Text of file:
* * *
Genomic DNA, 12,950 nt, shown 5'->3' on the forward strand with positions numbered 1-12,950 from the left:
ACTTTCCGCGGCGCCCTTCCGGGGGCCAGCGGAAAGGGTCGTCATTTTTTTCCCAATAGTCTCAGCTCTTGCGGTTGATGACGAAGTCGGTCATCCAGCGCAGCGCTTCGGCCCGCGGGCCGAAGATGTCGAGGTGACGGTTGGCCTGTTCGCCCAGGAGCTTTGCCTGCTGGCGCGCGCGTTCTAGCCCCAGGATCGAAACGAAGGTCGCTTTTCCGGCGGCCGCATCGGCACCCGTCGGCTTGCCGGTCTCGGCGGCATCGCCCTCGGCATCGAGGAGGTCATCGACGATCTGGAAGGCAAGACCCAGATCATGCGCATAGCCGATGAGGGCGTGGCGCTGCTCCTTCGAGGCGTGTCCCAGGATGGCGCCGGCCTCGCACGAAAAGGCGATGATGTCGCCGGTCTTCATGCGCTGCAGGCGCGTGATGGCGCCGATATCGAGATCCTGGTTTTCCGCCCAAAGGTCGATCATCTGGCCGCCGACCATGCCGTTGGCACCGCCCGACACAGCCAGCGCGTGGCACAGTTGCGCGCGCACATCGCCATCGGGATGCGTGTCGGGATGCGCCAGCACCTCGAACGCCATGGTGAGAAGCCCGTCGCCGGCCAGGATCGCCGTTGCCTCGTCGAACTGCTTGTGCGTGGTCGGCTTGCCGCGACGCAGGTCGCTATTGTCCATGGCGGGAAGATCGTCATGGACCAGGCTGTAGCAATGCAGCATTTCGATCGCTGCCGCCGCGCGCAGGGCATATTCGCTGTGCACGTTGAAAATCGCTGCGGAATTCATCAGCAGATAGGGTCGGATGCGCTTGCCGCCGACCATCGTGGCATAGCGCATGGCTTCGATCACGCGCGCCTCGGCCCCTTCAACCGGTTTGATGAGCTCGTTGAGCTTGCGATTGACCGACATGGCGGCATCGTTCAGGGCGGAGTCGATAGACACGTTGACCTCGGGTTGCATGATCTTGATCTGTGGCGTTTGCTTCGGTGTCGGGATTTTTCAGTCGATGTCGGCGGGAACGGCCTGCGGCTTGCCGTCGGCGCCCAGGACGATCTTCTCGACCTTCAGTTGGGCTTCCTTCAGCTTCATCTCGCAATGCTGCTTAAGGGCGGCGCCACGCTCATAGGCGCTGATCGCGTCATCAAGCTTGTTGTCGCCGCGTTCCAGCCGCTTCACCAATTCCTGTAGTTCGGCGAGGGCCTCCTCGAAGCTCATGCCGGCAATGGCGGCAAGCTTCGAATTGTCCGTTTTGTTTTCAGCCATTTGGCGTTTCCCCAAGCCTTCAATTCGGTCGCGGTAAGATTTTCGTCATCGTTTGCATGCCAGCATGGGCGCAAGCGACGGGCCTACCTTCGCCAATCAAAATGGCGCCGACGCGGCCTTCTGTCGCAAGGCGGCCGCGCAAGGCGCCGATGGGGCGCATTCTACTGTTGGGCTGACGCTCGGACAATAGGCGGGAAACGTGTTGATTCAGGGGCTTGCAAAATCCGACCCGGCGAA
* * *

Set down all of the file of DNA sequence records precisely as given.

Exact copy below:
Genomic DNA, 12,950 nt, shown 5'->3' on the forward strand with positions numbered 1-12,950 from the left:
ACTTTCCGCGGCGCCCTTCCGGGGGCCAGCGGAAAGGGTCGTCATTTTTTTCCCAATAGTCTCAGCTCTTGCGGTTGATGACGAAGTCGGTCATCCAGCGCAGCGCTTCGGCCCGCGGGCCGAAGATGTCGAGGTGACGGTTGGCCTGTTCGCCCAGGAGCTTTGCCTGCTGGCGCGCGCGTTCTAGCCCCAGGATCGAAACGAAGGTCGCTTTTCCGGCGGCCGCATCGGCACCCGTCGGCTTGCCGGTCTCGGCGGCATCGCCCTCGGCATCGAGGAGGTCATCGACGATCTGGAAGGCAAGACCCAGATCATGCGCATAGCCGATGAGGGCGTGGCGCTGCTCCTTCGAGGCGTGTCCCAGGATGGCGCCGGCCTCGCACGAAAAGGCGATGATGTCGCCGGTCTTCATGCGCTGCAGGCGCGTGATGGCGCCGATATCGAGATCCTGGTTTTCCGCCCAAAGGTCGATCATCTGGCCGCCGACCATGCCGTTGGCACCGCCCGACACAGCCAGCGCGTGGCACAGTTGCGCGCGCACATCGCCATCGGGATGCGTGTCGGGATGCGCCAGCACCTCGAACGCCATGGTGAGAAGCCCGTCGCCGGCCAGGATCGCCGTTGCCTCGTCGAACTGCTTGTGCGTGGTCGGCTTGCCGCGACGCAGGTCGCTATTGTCCATGGCGGGAAGATCGTCATGGACCAGGCTGTAGCAATGCAGCATTTCGATCGCTGCCGCCGCGCGCAGGGCATATTCGCTGTGCACGTTGAAAATCGCTGCGGAATTCATCAGCAGATAGGGTCGGATGCGCTTGCCGCCGACCATCGTGGCATAGCGCATGGCTTCGATCACGCGCGCCTCGGCCCCTTCAACCGGTTTGATGAGCTCGTTGAGCTTGCGATTGACCGACATGGCGGCATCGTTCAGGGCGGAGTCGATAGACACGTTGACCTCGGGTTGCATGATCTTGATCTGTGGCGTTTGCTTCGGTGTCGGGATTTTTCAGTCGATGTCGGCGGGAACGGCCTGCGGCTTGCCGTCGGCGCCCAGGACGATCTTCTCGACCTTCAGTTGGGCTTCCTTCAGCTTCATCTCGCAATGCTGCTTAAGGGCGGCGCCACGCTCATAGGCGCTGATCGCGTCATCAAGCTTGTTGTCGCCGCGTTCCAGCCGCTTCACCAATTCCTGTAGTTCGGCGAGGGCCTCCTCGAAGCTCATGCCGGCAATGGCGGCAAGCTTCGAATTGTCCGTTTTGTTTTCAGCCATTTGGCGTTTCCCCAAGCCTTCAATTCGGTCGCGGTAAGATTTTCGTCATCGTTTGCATGCCAGCATGGGCGCAAGCGACGGGCCTACCTTCGCCAATCAAAATGGCGCCGACGCGGCCTTCTGTCGCAAGGCGGCCGCGCAAGGCGCCGATGGGGCGCATTCTACTGTTGGGCTGACGCTCGGACAATAGGCGGGAAACGTGTTGATTCAGGGGCTTGCAAAATCCGACCCGGCGAA